In the kitchen at Zest, a kitchen supply store in Lititz, students have learned how to make everything from sushi to dill pickles. They’ve also baked French macarons and rolled their own pasta.
But the kitchen — in a historic building in the heart of the borough — had its limitations.
Space was tight, and classes often sold out. When people asked for more hands-on cooking, the class size shrunk to 12.
And the kitchen was in the middle of the store, which limited classes to evenings when the store itself was closed. Weekend classes were not an option.
Because of those limitations, co-owners Sharon and Jim Landis set out to find a new space for the kitchen, separate from their store that also sells gourmet specialty food.
The Zest Cooking School, 1180 Erbs Quarry Road, opened last week in the Brighton Village Shops. The space has room for up to 24 people to follow along with the teacher.
Along one wall is a line of six brand-new Smeg mixers. There’s a cleanup room for staff in the back and a parking lot for students.
The centerpiece is the kitchen, with two full-sized ovens and an eight-burner gas range.
With the new space, Sharon Landis and Zest’s culinary director, Lolly Kratz, recruited a few new instructors and added more classes. Chocolate specialist Joe Sofia will lead a class on making Easter chocolates like peanut butter eggs and homemade marshmallow. Stephanie Samuel will offer baking classes on things like making spring cake pops and decorating with Russian cake tips. Chef Gili Kieffer will lead vegan and vegetarian cooking classes for kids and adults.
Zest will continue with sessions like the popular French macaron classes and the Italian cooking classes of Nino Elia, who has a devoted following.
Sharon Landis took a break at the new classroom to talk about the space. This interview has been edited and condensed.
Why did you want to have cooking classes?
I really enjoy teaching people how to cook. I really enjoy showing them that they can have confidence in the kitchen and to not be afraid. In my work I found a lot of people in awe that you could prepare meals for a large group of people. If I were catering a party for 30 people, I’d have friends who’d be like, ‘I’d be a nervous wreck.’ Actually, I found it fairly easy.
There’s a gap between the reality of cooking and technique. There’s a gap between that and what people are comfortable with. And my objective is to close that gap, give people confidence. It’s not, as they say, brain surgery.
Has that gap increased or decreased through the years?
I think it’s increased, through the rise of Food Network and the rise of celebrity chefs. People hold those celebrity chefs to such high regard that they don’t see themselves as being able to accomplish that.
We have met many, many people who love to watch the Cooking Channel and the Food Network and HGTV, but do not attempt to cook at all.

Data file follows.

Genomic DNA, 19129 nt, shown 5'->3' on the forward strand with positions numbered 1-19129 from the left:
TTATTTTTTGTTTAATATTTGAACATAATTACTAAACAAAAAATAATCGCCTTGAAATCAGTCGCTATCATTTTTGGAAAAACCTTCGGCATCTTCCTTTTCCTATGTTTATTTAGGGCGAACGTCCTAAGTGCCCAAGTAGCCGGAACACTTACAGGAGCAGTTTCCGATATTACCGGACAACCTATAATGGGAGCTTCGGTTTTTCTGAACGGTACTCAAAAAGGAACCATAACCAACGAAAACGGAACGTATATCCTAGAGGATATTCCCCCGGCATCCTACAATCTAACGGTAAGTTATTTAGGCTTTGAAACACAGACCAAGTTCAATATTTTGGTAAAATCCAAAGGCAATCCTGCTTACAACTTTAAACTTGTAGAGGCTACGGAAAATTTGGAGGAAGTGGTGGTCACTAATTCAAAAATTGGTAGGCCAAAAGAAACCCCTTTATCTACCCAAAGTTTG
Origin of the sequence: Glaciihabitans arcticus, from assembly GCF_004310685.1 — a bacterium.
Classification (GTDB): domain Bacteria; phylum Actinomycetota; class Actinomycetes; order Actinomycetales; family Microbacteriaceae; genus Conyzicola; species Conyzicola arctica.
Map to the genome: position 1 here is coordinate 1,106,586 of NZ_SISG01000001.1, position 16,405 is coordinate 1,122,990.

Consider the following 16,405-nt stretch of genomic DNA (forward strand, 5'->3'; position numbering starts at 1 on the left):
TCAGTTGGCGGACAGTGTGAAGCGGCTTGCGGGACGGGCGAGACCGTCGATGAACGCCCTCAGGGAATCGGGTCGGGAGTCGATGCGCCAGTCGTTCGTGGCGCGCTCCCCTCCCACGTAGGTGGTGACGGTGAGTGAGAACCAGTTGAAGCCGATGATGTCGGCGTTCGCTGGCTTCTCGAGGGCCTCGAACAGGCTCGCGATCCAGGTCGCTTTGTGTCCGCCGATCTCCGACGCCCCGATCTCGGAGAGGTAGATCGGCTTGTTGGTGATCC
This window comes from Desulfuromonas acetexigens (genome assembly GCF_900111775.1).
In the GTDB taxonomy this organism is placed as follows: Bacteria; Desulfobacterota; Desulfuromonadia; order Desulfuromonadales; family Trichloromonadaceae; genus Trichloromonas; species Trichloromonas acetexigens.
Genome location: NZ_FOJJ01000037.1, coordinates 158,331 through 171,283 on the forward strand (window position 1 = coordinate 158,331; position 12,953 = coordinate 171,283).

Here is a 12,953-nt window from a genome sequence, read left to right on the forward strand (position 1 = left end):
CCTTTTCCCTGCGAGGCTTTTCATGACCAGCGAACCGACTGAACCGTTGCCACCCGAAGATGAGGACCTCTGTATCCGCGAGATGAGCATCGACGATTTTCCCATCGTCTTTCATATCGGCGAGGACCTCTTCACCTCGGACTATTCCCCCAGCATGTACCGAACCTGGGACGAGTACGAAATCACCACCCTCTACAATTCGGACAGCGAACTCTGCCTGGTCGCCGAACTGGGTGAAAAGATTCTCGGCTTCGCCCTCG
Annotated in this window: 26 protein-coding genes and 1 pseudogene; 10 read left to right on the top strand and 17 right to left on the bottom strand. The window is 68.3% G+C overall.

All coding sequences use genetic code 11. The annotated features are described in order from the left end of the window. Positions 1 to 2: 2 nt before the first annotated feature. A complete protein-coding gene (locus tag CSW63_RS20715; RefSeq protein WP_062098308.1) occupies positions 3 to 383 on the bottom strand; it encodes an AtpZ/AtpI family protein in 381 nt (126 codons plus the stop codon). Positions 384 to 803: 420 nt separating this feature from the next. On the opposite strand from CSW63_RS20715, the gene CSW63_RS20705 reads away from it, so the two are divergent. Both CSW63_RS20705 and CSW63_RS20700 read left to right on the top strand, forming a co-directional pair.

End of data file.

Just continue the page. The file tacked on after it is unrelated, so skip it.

It’s basically a lack of confidence.
We’re a few miles from the Lititz store. Why did you want to move to this area?
We’re three miles from our store. It’s in Manheim Township, but it has a Lititz address. When we found this location, we were so impressed with the other businesses that are here. Kumon Learning Center teaches math. We have a Move It Studio with barre and fitness. There’s a bikram yoga as well. It’s a hub of learning. We felt we fit right in here.
How long did this take?
We started talking about it in June. We started actively looking in July. We started on renovations before Christmas.
How will the classes change here?
We’re going to be a lot more hands-on. It won’t feel cramped.
Why is hands-on so important?
In retail, stores are suffering through the hands of Amazon. Retail stores are looking for something to offer that Amazon can’t. One thing is the experience. It’s Amazon-proof.
Tell me about the quote on the wall
That quote (“This is my invariable advice to people: Learn how to cook — try new recipes, learn from your mistakes, BE FEARLESS, and above all have fun!”) we had on the board at the cooking school when we first started. It really summarizes what we’re about. We want people to have fun, to be fearless, try new recipes, learn from your mistakes. No truer words about cooking were ever spoken than those by Julia Child.
Who helped make this happen aside from you and Jim?
We want people to come to our business and be aware of buying local. So when it came to our turn, we wanted to do the same. Eileen Riddle (of Kitchens by Eileen in Lititz) was fantastic. She designed the whole thing and got all of the contractors on board.
Martin Appliance (in Brownstown) were wonderful to work with. These are all Viking appliances, and they negotiated a good deal for us. We even have double refrigerator drawers (next to the range). The chef can put the ingredients for their class right here.
I had Eileen put in a lot of drawers because, with the teaching kitchen like this, your gadgets seem to multiply like rabbits.
(In addition, Stray Production Services at Rock Lititz installed two cameras and two 55-inch televisions.
Barry Sauder from Sauder Bros. Concrete in Manheim stained the concrete floor mocha.)
There are so many cooking videos online. Why are cooking classes still relevant?
People still enjoy the interaction of being with other people. We’re humans, and we were made to interact with other humans. You don’t get that from watching it on YouTube. They like the experience.
Which one of these classes would you take?
Probably artisan bread. On April 27, Paul’s teaching that one. I will admit that yeast is something that I am still afraid of. I try to work through it from time to time.